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Slave Narrative of Margrett Nickerson

Interviewer: Rachel A. Austin Person Interviewed: Margrett Nickerson Location: Jacksonville, Florida Age: 89-90 In her own vernacular, Margrett Nickerson was “born to William A. Carr, on his plantation near Jackson, Leon County, many years ago.” When questioned concerning her life on this plantation, she continues: “Now honey, it’s been so long ago, I don’ ‘meber ev’ything, but I will tell you whut I kin as near right as possible; I kin ‘member five uf Marse Carr’s chillun; Florida, Susan, ‘Lijah, Willie and Tom; cose Carr never ‘lowed us to have a piece of paper in our hands.” “Mr. Kilgo was de fust overseer I ‘member; I was big enough to tote meat an’ stuff frum de smokehouse to de kitchen and to tote water in and git wood for granny to cook de dinner and fur de sucklers who nu’sed de babies, an’ I carried dinners back to de hands.” “On dis plantation dere was ’bout a hunnerd head; cookin’ was done in de fireplace in iron pots and de meals was plenty of pea, greens, cornbread burnt co’n for coffee – often de marster bought some coffee fur us; we got water frum de open well. Jes ‘fore de big fun fiahed dey fotched my pa frum de bay whar he was makin’ salt; he had heard dem say ‘de Yankees is coming and wuz so glad.” “Dere...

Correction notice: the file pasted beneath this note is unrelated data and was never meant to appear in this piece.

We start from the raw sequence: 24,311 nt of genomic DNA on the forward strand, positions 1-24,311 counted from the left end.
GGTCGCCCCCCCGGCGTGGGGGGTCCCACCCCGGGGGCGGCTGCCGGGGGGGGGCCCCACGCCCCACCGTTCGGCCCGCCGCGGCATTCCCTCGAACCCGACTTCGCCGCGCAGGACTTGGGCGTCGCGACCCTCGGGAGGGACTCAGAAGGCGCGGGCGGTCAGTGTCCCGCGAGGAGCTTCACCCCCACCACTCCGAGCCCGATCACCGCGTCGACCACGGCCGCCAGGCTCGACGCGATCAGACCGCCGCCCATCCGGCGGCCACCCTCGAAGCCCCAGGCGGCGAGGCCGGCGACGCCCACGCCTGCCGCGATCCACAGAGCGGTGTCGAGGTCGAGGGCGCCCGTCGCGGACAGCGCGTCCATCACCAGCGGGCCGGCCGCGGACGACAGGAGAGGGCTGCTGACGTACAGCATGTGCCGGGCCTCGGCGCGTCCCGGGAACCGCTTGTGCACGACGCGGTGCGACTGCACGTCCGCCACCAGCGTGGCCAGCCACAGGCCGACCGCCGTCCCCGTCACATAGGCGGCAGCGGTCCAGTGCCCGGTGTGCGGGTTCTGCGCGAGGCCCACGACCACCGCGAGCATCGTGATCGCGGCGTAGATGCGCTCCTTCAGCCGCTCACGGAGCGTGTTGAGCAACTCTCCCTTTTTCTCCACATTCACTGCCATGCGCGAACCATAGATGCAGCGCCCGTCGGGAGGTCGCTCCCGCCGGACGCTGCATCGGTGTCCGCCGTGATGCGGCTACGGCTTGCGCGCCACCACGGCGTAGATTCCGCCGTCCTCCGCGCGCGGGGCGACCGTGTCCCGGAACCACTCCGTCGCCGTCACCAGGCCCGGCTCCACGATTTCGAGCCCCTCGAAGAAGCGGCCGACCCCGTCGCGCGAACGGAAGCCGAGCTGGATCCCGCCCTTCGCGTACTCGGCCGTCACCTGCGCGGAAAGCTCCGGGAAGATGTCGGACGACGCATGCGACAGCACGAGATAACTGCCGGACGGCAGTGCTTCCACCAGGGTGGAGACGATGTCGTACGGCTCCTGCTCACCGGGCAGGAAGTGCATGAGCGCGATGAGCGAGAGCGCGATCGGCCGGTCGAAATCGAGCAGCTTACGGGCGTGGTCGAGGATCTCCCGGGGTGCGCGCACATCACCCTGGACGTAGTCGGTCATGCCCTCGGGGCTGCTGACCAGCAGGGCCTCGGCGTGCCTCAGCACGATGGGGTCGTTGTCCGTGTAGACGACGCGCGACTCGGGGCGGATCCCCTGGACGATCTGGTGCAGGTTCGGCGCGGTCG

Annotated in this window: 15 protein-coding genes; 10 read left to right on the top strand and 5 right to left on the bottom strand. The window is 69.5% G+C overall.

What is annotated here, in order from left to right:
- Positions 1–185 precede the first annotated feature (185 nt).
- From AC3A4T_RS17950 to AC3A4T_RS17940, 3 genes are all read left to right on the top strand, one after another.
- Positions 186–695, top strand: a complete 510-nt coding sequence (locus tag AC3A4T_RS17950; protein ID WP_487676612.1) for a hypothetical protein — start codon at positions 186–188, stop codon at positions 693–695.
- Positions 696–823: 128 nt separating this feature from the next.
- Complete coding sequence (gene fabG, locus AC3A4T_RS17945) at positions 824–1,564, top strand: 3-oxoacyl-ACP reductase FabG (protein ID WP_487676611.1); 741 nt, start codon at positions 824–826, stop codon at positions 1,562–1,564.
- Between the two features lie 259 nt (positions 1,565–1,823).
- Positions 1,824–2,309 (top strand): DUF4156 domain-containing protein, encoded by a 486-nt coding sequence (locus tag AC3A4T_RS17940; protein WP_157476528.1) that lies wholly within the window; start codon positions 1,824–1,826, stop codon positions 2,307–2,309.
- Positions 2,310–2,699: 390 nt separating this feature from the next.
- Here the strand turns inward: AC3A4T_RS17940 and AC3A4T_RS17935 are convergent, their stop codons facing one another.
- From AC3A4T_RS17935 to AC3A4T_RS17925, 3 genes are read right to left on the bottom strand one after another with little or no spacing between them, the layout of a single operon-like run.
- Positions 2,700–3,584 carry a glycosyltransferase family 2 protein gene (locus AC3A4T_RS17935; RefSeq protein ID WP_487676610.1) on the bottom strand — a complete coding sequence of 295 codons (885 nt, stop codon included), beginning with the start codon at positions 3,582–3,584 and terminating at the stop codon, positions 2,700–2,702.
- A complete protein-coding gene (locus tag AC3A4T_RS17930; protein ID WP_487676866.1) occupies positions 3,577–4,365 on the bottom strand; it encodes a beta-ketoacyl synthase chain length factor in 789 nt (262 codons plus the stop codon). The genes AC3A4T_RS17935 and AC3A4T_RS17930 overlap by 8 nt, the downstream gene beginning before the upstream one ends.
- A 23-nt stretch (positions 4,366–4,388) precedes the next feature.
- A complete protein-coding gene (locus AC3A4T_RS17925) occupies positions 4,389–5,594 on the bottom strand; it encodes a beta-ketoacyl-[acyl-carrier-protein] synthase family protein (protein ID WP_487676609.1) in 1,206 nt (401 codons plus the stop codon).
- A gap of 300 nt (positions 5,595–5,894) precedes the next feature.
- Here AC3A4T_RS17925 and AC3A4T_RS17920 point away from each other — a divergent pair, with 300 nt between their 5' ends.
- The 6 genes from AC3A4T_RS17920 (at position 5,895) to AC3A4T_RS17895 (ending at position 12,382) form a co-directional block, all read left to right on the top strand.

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J. C. Austin

Cook, 15th Co., Infantry. Son of J. H. and M. M. Austin. Husband of L. A. Austin, of Rowan County. Entered service June 6, 1918, at Concord, N.C. Sent to Camp Jackson, S. C. Transferred to Camp Sevier, S. C. Was mustered out of service at Camp Sevier, S. C., November 30th,...

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Austin, Kittie Mabel – Obituary